Due to medical condition, I am restricted from many of my favorite vegetables.  No more rhubarb, swiss chard, spinach, kale, strawberries, raspberries or blueberries for me.   I am debating whether to put them in my garden anyway.

Saturday, August 09, 2014

Yellow Transparents are ripe!


I picked two half- bushel baskets. Yellow trasparents are the best apples for pies, in my opinion.  Plus they always remind me of my childhood, climbing the apple tree in my grandmother's yard.  Not sure if I will have time to bake an apple pie tomorrow.  Tonight we are going to watch The Hundred- foot Journey.  Maybe I will be inspired.

Well, maybe they are a little bit overripe.  Good thing I talked Ed into coming up to now the lawn! I just wish someone could explain why the biggest and nicest fruits are always at the top of the tree beyond the reach of my picking pole.



When we arrived last night this little guy was stuck to the picture window, I guess he was catching flies attracted to the light.  I rarely get an opportunity to observe frogs so closely!

Sunday, July 13, 2014

Orchards


Apples

We have an orchard. It was a long journey, and I am still on the road.  We have an orchard and yet, I do not manage the orchard. I am 57 years old, and it is still an orchard dream.

  I dreamed of having an orchard when I lived in Johnny Appleseed country in Richland County, Ohio.   Unfortunately for me, like Johnny Appleseed, once I planted an orchard, I moved on.  

I lived in an apartment, just out of college, and with a good job.  No room for a garden, only pots on the fire escape in a downtown apartment.   I lived there a few years, until there was a murder outside my window.  I scraped together my assets and moved on. 

I had enough money for a down payment on a mobile home (almost).  I borrowed the rest from my grandmother.  My grandmother had a lot of money in the bank, the result of having been parsimonious during the Great Depression and afterwards.  She lent me the money I lacked, and I paid her the going interest rate of 4%, knowing that she and my grandfather had worked at jobs for $.25 an hour or less to earn that money. I made sure I paid her on time and with the full amount of interest that she might have earned in her savings account. It was proud day for me when that debt was paid off in full.

I lived in the mobile home for a few years.  I paid my “mortgage”, and I paid my grandmother, and I paid the lot rent, and I paid the utilities. Unfortunately, I learned about the “rule of 78”.  That means that you pay all the interest up front, and when you are halfway done paying off the mortgage, you still owe the original amount of the mortgage, in principal.  My naivety.  Their profit.   My kids came along.  I paid my husband’s credit card bills, my naivety. His profit.  I paid the grocery store.  All the time I longed for a patch of land to call my own, where I could have an orchard.

My new husband and I bought a house on 2 acres.  I rented the mobile home to a coworker.  She was a great renter, paid on time every month.  The new house was next door to a home with established apple trees, and had 2 young trees already planted. I was really looking forward to my orchard.  The neighbors were great, they were friendly, and the property backed up to a private park, with ATV trails to the lake.  We got a membership at the lake club and life was good for me and my kids.  Maybe not so good for my husband and his girlfriend.  They went through a lot to convince me that I should not be married to him anymore.  OK.  So it is. I get the house (and the apple trees) and he gets a reduced amount of child support.  My renter moves on to a new job, and I sell the mobile home.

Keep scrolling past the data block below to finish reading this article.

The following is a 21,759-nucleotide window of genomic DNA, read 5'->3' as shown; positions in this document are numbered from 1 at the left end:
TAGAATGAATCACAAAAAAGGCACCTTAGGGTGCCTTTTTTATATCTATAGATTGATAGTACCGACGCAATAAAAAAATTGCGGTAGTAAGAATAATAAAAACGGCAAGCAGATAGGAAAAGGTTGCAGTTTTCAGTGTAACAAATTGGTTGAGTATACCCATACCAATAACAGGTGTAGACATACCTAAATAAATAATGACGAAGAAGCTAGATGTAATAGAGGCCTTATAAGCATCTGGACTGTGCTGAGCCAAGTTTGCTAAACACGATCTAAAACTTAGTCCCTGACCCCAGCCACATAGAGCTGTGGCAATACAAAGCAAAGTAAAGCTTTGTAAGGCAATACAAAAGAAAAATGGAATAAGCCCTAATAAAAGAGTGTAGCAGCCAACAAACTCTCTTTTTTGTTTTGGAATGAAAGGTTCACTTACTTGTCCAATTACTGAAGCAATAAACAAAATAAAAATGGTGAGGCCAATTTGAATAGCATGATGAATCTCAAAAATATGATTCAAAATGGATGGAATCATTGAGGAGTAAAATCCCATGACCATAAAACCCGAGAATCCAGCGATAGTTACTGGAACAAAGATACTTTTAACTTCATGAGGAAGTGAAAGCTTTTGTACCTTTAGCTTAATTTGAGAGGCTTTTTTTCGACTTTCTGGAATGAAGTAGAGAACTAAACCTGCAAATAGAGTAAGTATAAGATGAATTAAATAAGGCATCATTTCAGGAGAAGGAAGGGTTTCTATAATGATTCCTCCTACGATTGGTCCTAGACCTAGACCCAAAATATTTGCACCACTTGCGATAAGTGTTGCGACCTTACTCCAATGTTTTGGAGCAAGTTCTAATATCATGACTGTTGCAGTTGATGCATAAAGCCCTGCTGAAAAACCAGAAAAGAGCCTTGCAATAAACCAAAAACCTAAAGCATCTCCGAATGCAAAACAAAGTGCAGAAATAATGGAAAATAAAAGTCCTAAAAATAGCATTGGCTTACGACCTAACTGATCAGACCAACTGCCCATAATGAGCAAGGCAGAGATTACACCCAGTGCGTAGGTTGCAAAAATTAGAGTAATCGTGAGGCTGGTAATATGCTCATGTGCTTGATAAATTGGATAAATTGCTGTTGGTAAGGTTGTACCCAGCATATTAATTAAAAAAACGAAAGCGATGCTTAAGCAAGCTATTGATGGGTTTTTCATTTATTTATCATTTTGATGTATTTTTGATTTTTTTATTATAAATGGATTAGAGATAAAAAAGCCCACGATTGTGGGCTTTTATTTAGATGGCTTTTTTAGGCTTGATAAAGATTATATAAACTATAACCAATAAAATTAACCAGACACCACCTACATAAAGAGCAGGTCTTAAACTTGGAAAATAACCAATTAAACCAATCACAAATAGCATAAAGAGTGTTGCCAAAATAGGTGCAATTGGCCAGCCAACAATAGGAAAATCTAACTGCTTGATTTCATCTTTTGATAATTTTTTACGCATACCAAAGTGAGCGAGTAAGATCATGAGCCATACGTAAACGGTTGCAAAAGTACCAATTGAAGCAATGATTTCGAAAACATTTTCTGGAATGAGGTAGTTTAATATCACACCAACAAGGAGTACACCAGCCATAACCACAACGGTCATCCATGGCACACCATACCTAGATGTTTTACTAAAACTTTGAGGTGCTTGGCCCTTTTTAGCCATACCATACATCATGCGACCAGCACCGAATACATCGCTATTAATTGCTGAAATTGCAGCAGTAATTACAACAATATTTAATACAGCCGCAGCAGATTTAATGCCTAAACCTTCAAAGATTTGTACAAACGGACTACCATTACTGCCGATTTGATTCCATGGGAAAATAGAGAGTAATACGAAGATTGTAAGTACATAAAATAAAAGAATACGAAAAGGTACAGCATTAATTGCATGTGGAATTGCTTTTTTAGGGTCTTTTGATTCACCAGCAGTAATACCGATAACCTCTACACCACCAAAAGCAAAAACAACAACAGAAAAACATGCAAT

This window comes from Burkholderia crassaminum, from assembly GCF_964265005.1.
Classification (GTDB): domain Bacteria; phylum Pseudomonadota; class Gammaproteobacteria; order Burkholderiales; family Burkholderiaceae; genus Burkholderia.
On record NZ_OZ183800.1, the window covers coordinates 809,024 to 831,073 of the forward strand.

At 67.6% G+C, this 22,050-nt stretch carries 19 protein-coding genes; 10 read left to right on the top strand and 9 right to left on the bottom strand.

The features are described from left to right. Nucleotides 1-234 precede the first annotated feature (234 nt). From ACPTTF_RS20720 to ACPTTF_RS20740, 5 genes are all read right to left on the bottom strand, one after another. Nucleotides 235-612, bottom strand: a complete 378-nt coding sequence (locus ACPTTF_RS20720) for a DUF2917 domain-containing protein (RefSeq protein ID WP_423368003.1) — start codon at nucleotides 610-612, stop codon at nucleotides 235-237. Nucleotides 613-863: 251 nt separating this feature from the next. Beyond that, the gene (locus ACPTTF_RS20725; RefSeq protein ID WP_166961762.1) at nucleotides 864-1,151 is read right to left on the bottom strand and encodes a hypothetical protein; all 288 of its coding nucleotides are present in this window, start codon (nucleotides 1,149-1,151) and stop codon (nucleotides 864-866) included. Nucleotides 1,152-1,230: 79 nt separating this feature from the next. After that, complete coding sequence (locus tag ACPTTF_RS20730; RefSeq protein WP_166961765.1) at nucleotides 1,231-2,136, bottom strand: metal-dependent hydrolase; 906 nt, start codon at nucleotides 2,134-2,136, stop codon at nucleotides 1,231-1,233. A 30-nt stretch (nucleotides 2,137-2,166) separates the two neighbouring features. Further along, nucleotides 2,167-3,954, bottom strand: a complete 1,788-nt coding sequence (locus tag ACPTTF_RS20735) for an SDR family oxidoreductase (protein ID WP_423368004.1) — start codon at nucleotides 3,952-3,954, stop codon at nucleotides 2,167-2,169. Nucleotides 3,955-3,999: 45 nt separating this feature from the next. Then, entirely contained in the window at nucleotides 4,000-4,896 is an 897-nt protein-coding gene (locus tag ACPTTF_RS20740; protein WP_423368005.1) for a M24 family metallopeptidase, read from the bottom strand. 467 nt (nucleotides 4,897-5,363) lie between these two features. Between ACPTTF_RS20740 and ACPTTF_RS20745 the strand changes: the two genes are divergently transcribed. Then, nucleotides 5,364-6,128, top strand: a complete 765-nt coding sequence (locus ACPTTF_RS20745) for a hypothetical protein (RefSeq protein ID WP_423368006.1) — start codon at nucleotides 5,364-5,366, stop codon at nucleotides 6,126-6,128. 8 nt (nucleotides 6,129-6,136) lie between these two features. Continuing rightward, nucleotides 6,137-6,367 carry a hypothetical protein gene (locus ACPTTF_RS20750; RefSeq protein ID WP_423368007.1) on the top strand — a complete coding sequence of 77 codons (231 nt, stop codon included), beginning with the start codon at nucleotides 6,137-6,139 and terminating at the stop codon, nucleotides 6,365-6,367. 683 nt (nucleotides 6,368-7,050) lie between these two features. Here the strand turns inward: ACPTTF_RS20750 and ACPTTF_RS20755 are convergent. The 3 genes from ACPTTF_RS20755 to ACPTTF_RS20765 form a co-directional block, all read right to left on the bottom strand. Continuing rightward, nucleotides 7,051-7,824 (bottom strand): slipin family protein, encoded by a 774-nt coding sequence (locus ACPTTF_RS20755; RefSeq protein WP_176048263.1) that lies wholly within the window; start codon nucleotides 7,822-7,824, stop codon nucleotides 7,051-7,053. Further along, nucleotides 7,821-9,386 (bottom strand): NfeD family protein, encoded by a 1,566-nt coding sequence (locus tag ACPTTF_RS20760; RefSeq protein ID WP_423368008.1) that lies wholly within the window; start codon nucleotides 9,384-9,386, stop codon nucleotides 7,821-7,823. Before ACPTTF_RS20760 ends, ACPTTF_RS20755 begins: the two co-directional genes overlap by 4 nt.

A job change means I get to move to Michigan. No fruit from the apple trees in Ohio yet.  OK.  I will move, because I need the job to survive with my kids.  We move.  Michigan is different.  Way different. We are in a “metropolitan area” instead of a small town.  The neighborhoods are measured by “Mile Roads” and the further north of 8-Mile, the better the neighborhood.

My back yard is really small.  It backs up to the middle-school track, and is just around the corner from the park, so the kids learn to live in a metropolitan area.  My oldest daughter was in elementary-middle school and the youngest was just starting kindergarten. There is no room for an apple tree, but a family of skunks make its home under our porch.

 A job opens up back in my hometown (same company.) With only a small hesitation, I take it.
We move back home.  Thomas Wolfe said “you can’t go home again” and I fear he was correct. My friends from high school and previous school activities had moved on.   I planted three trees, one Liberty, one Enterprise, and one Freedom.  All three are disease-resistant varieties. 

I start dating again, and fall completely in love with the love of my life.  Unfortunately for the apple trees in my back yard.  They were just starting to bear fruit, and I had to move again. 

 But, as it turned out, he owns an orchard in Michigan!  There are Northern Spys, Grimes Golden, MacIntosh, Steel Red, Yellow Delicious, Red Delicious, Greening, Yellow Transparent, Jonathon, one Wagner, and one Red Astriken. There are also pear trees and a single Damson plum tree.  The trees are old, and haven't been properly pruned for many years. 

His back yard in Ohio had a MacIntosh apple tree.  For some reason, it did not bear well.  He said it is because MacIntosh is a variety that has a heavy crop one year and a light one the next.  We never got the heavy crop. 

Fast forward, the factory closed.  We move to Michigan.  There are two Cortland apple trees in the backyard.  I did not even realize they were real fruit trees until 2013, when I harvested a bushel of apples from each tree!   It was the first time I got a real harvest from an apple tree that I owned!
 
I am looking forward to learning more about how to manage the orchard.  There is poison ivy everywhere, and I am wondering if goats would be advisable.